One of my favorite units to teach is Romeo & Juliet – it’s a simple introduction to Shakespeare for my 10th graders and it’s really so much fun to tease out the absurdity of everything. My students lose their minds over their ages, their hurry and their mis-steps. My students appear to have a preconceived idea that it’s a mushy love tale and I really like only to dispel their ideas.
One of the first activities I really do is a Pre-Reading Graphic Organizer which will get the students debating some of the topics and styles that come up in the play. The questions on the organizer are thought-provoking and generate some fantastic discussions with my students. I’ve students focus on it individually and then discuss in small groups before sharing with the whole class. The questions also start to hint at a few of the conflicts and challenges that the characters will face in the play. Grab a FREE duplicate HERE! I get a kick out of memes and there are a few fantastic ones out there for Romeo & Juliet.
- Examples: Fark and Spin Thicket
- Learn about the Web Content Accessibility Guidelines
- 3: LightScribe Labeling Software
- Copy and paste the smaller tree into a fresh file and trim 3 times from green card stock
A quick Google search will yield many results – I printing them out and put them up around my classroom. I bring in the memes as they relate to elements of the play as we are reading – we discuss their meaning, why the meme works well and then I add it to my collection on my wall structure. My students really got into it this season and started looking for them online too! You will want to have students create their own?
I hated doing endless analysis questions as students reading the play in my own grade 10 season. As a instructor I am very away aware of this memory and needed to come up with a way for students to respond to the text, show their understanding and also provide some creativity. My Romeo & Juliet – Graphic Organizers for just about any Act / Scene allow students to work in pairs, small groupings or to respond to the written text independently.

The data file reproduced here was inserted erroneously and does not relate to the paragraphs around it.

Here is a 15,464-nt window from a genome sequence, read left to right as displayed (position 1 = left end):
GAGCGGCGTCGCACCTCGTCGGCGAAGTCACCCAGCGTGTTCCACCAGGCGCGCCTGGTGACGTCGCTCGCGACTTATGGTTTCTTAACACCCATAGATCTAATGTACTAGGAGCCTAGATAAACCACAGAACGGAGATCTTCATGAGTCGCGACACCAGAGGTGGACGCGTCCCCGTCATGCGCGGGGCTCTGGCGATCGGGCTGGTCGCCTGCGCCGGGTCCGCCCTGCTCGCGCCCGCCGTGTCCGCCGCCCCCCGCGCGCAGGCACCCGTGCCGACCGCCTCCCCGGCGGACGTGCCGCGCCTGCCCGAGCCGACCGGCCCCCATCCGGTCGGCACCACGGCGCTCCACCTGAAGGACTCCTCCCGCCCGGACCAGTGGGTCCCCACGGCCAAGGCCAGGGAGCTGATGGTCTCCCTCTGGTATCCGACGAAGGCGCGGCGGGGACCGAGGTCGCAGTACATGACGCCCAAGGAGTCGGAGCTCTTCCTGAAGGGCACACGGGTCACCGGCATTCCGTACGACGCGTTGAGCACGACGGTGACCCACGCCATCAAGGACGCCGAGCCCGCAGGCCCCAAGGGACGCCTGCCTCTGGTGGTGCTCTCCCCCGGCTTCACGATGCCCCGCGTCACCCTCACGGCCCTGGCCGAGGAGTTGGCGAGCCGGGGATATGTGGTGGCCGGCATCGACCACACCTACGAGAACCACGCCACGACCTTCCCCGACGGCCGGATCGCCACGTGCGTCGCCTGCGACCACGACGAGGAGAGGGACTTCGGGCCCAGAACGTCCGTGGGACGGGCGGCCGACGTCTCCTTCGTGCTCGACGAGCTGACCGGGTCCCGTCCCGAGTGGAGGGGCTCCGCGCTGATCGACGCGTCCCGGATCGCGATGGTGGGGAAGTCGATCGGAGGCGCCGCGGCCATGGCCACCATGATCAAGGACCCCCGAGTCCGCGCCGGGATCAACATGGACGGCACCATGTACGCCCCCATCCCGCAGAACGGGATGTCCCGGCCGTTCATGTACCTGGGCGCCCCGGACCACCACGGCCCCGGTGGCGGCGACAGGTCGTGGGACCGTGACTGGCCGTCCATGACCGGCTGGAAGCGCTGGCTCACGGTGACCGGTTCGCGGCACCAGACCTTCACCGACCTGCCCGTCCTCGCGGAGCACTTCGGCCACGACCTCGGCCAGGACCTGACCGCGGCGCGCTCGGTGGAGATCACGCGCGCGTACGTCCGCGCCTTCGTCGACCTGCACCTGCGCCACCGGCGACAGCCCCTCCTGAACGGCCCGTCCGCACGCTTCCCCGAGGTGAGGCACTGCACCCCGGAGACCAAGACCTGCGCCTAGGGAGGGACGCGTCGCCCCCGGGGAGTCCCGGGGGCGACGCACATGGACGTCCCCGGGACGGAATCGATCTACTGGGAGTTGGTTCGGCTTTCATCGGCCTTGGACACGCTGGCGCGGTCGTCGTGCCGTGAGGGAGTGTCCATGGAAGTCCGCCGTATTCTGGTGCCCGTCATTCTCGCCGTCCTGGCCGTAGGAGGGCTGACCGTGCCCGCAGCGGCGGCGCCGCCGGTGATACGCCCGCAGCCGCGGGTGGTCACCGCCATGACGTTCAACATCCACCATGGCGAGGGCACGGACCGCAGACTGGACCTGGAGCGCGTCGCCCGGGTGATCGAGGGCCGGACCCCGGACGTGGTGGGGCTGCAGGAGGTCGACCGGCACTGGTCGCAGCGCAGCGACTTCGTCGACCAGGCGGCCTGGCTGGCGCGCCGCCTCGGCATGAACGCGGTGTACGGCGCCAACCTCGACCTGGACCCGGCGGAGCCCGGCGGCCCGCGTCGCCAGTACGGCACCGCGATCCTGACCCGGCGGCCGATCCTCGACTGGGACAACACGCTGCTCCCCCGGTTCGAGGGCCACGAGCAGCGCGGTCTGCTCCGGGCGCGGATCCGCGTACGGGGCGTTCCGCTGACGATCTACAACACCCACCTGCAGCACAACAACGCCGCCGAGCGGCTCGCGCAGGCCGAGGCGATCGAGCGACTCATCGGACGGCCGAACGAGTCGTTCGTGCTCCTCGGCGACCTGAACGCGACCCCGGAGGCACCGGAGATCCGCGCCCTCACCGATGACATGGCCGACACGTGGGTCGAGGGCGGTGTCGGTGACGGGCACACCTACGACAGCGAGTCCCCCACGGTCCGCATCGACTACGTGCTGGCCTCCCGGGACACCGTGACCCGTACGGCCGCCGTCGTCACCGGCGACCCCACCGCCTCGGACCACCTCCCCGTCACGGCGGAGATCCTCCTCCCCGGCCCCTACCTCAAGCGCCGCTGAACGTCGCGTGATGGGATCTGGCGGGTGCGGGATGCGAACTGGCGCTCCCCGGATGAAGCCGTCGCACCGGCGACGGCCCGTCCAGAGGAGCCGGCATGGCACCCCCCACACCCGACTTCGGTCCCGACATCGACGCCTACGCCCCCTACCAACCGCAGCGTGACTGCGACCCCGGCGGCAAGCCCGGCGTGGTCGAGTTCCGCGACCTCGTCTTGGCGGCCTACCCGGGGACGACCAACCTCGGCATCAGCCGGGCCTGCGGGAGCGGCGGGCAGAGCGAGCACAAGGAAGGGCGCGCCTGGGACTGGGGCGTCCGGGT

I don’t use them for every scene but a few used for key moments or occasions in the play can be considered a helpful way to monitor pupil learning and pupil understanding. Using these organizers allows students to demonstrate their understanding multiple ways – by doodling, adding estimates, finding figurative vocabulary, looking at character qualities and more! I ask my students to summarize or comment on each take action on a sizable sticky notice and we add it to an evergrowing wall display.
I make each action a different type of summary – here’s what I did with this year’s students. I made a header for each Act to post around the available room with our sticky notes. I post these around the available room and my students love to read what others have written. It’s a great visual reminder of our progress through the play as well.
Other ideas for scene or take action summaries include having students “Tweet” three responses about a scene, create an Instagram post of an integral event within an act or picture or to distribute a “Snap” with a “Snapchat” template. A quick do some searching online shall produce blank templates for sociable press systems you can use as leave slips, summaries and more!
Keeping track of characters can be complicated for some students and I love to have a visual reminder on the wall structure of who everyone is and exactly how they hook up to each other. I use a couple of Romeo & Juliet Character Cards which color coded to help students differentiate between your Montagues, the Capulets and natural heroes. I post large ones (word wall size) on one of my whiteboards so that we can add details like connections, character attributes, and occasions are we’re reading.
The kids love it when I add a gravestone to a character following the character’s death! I also use small size character cards so that students can complete a personality map (usually in a group). I give students chart paper, glue, experienced pens and the character cards and let them figure out how they think all the personas should be arranged.
It’s a great and practical way for students to talk about connections, relationships, character features and more! 6. Have fun – chuckle -giggle! I really try to enjoy it all – it’s hard to consider it all so seriously and I find if I enjoy it so do my students!